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Pauline Curley (December 19, 1903 Holyoke-December 11, 2000 Santa Monica) also known as Miss Curley, Pauline Curley Peach, Rose Pauline Curley or Pauline Peach was an American actor and vaudeville performer. Her children are called Martin Peach and Kenneth Peach Jr..
Pauline Curley began her career as a child performer on the vaudeville stage in the early 1910s. She later transitioned to acting in films, making her screen debut in the silent film "Tess of the Storm Country" in 1922. She continued to work steadily in films throughout the 1920s and 1930s, appearing in classics such as "The Hunchback of Notre Dame" and "Mutiny on the Bounty". In addition to her acting work, Curley also worked as a talent scout for MGM Studios in the 1940s. Despite her success in the film industry, she remained humble and never forgot her roots as a vaudeville performer.
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Thelma Parr (October 19, 1906 Oregon-February 13, 2000 San Clemente) was an American actor.
She appeared in over 100 films during her career, starting in the silent era and transitioning to talking films. Parr often played small roles, but was known for her versatility and ability to adapt to any character. Some of her notable roles include a nurse in "Gone with the Wind" (1939) and a landlady in "Mildred Pierce" (1945). In addition to her film work, Parr also made guest appearances on popular television shows such as "I Love Lucy" and "The Andy Griffith Show". Despite her extensive acting career, Parr remained down-to-earth and humble, and was beloved by many in the entertainment industry.
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Jean Howard (October 13, 1910 Longview-March 20, 2000 Beverly Hills) also known as jean_howard, Ernestine Hill or Ernestine Mahoney was an American photographer and actor.
She began her career as a model and actress in the 1930s, appearing in films such as "Scarface" and "Big Blonde". Howard then shifted her focus to photography in the 1940s, and became known for her portraits of Hollywood stars, including Marlene Dietrich, Humphrey Bogart, and Elizabeth Taylor. Howard published two books of her photography, "Jean Howard's Hollywood: A Photo Memoir" and "Travels with Cole Porter". In addition to her photography, Howard was also known for her philanthropy, and was involved in various charitable organizations throughout her life.
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Muriel Evans (July 20, 1910 Minneapolis-October 26, 2000 Woodland Hills) also known as Muriel Adele Evanson was an American actor.
She appeared in over 35 films between 1929 and 1938, often playing the female love interest or the leading lady in B-movies. Evans started her career as a model when she was just 14 years old before moving on to acting. She was best known for her roles in "The Thirteenth Chair" (1937), "Dangerous Intrigue" (1936), and "Gangsters on the Loose" (1937). Her last role was in the film "Smashing the Money Ring" (1939), after which she retired from acting to focus on her family life. Evans was married to Paul Kelly, an actor, with whom she had four children. She remained married to Kelly until his death in 1956. After her retirement from acting, Evans continued to be involved in the entertainment industry as a talent agent.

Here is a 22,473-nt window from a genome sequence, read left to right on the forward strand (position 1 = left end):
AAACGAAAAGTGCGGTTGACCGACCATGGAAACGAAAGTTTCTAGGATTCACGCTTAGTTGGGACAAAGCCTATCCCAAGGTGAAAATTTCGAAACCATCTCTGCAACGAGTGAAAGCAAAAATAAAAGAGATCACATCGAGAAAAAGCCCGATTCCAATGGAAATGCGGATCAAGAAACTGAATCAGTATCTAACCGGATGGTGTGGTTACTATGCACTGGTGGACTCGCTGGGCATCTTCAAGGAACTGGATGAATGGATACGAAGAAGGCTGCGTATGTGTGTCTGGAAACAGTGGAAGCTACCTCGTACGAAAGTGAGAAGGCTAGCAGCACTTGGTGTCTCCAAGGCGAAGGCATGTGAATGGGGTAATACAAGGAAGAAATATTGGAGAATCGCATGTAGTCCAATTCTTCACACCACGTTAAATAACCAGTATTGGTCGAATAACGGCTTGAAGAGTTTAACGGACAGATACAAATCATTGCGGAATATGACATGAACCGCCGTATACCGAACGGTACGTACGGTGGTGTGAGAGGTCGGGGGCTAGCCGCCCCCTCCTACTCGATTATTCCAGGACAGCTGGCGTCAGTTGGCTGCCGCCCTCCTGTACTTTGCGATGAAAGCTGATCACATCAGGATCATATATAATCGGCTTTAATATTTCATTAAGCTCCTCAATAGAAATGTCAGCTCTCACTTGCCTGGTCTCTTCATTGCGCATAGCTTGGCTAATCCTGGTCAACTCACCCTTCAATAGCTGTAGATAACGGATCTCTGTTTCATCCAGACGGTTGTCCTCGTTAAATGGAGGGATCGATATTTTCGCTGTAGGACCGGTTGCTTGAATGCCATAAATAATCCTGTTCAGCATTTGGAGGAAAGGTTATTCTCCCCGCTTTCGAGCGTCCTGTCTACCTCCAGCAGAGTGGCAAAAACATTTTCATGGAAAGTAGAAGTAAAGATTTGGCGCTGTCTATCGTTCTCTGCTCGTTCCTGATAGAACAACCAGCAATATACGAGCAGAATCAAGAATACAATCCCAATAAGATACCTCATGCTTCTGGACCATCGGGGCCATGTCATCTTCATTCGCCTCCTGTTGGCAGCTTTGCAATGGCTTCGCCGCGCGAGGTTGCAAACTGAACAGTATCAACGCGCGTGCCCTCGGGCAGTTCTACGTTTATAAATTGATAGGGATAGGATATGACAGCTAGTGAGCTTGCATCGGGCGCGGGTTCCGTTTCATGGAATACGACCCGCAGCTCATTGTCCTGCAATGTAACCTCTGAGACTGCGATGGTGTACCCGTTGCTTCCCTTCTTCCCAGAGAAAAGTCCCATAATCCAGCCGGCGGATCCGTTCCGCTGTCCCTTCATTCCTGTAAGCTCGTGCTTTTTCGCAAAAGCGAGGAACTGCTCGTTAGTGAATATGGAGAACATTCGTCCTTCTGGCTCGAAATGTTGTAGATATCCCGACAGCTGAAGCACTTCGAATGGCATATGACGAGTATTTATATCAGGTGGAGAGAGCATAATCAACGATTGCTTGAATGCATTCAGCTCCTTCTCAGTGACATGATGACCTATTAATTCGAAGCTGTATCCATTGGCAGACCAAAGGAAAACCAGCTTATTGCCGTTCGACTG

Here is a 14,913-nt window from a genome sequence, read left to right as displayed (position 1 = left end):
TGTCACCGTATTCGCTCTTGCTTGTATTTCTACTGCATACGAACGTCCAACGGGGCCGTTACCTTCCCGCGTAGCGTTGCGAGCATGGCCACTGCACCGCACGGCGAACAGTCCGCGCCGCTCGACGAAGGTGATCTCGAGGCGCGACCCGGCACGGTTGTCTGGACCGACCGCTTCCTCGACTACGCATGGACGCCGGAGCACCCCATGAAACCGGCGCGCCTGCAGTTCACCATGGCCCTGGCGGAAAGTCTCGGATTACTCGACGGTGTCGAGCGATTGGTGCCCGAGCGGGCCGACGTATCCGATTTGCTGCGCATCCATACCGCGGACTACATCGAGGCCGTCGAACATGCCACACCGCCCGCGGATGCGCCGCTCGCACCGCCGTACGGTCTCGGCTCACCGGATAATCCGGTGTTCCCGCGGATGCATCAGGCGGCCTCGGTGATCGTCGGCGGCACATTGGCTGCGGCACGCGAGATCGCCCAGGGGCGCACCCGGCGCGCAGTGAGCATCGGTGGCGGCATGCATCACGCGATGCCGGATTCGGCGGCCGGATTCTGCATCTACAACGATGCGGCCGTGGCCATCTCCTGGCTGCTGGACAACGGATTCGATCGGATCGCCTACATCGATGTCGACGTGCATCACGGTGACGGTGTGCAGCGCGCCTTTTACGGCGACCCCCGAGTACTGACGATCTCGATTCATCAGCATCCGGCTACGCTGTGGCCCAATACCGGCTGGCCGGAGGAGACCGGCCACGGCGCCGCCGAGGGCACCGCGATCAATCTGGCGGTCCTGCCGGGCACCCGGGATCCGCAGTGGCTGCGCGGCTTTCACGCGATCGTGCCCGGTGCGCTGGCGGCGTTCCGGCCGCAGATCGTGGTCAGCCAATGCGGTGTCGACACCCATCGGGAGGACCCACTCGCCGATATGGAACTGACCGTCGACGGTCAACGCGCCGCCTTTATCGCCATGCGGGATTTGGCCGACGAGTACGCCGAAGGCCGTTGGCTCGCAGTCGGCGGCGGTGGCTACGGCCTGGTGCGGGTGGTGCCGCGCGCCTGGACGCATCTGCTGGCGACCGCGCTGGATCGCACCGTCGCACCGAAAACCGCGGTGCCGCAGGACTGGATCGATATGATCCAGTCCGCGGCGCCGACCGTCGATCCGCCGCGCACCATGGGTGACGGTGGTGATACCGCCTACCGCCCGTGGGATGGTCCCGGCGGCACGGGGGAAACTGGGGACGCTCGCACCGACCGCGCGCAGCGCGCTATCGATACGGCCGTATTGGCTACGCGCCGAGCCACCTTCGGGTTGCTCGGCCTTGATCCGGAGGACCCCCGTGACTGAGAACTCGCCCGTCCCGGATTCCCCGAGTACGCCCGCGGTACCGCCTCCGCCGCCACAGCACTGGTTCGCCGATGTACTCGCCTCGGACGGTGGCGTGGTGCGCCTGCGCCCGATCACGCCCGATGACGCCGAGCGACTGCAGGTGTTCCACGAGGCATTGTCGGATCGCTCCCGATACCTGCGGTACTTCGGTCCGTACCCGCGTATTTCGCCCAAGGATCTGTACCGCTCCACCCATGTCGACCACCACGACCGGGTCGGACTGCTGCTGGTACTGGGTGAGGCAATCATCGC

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Jean Speegle Howard (January 31, 1927 Duncan-September 2, 2000 Los Angeles) also known as Jean F. Speegle, Jean Speegle, Jean Howard or Jean Frances Speegle Howard was an American actor. She had two children, Clint Howard and Ron Howard.
Jean Speegle Howard began her acting career in the 1950s and appeared in numerous television shows, including "Gunsmoke," "The Waltons," and "Seinfeld." She also appeared in several films, such as "Apollo 13," "The Grinch," and "My Fellow Americans." In addition to her acting work, Howard was also an acting coach and taught at the University of Oklahoma. She was married to actor and director Rance Howard for over 50 years before her death in 2000 at the age of 73. Following her death, her son Ron Howard dedicated the film "A Beautiful Mind" to her memory.
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Frances Lee (May 5, 1906 Eagle Grove-November 5, 2000 Cardiff-by-the-Sea) also known as Merna Tibbetts or Myrna Tibbetts was an American actor.
Frances Lee was born in Eagle Grove, Iowa, USA, and she started her career in the entertainment industry under the name Merna Tibbetts. She worked in vaudeville and on stage before transitioning to films in the late 1920s. Throughout her career, she appeared in more than 100 films, including "The Adventures of Tom Sawyer" (1938), "The Grapes of Wrath" (1940), and "The Postman Always Rings Twice" (1946).
In addition to her film work, Frances Lee was a well-respected stage actor, and she performed in several Broadway productions. She was also a regular on radio programs, including "Cavalcade of America" and "The Lux Radio Theatre."
Frances Lee retired from acting in the 1950s and lived the rest of her life in California. She passed away in 2000 at the age of 94 in Cardiff-by-the-Sea, California.
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Shirley Palmer (December 25, 1908 Chicago-March 29, 2000 Los Angeles) was an American actor.
She began her acting career on stage in the 1920s, appearing in several Broadway productions before transitioning to film in the 1930s. Palmer acted in over 50 films throughout her career, playing notable supporting roles in movies such as "The Awful Truth" (1937) and "The Fallen Sparrow" (1943). She also made numerous television appearances in the 1950s and 1960s, including guest spots on popular shows like "Perry Mason" and "The Twilight Zone." In addition to her acting work, Palmer was an accomplished dancer and choreographer who often incorporated her skills into her stage and screen performances. She continued to work in the entertainment industry well into her 80s, passing away in 2000 at the age of 91.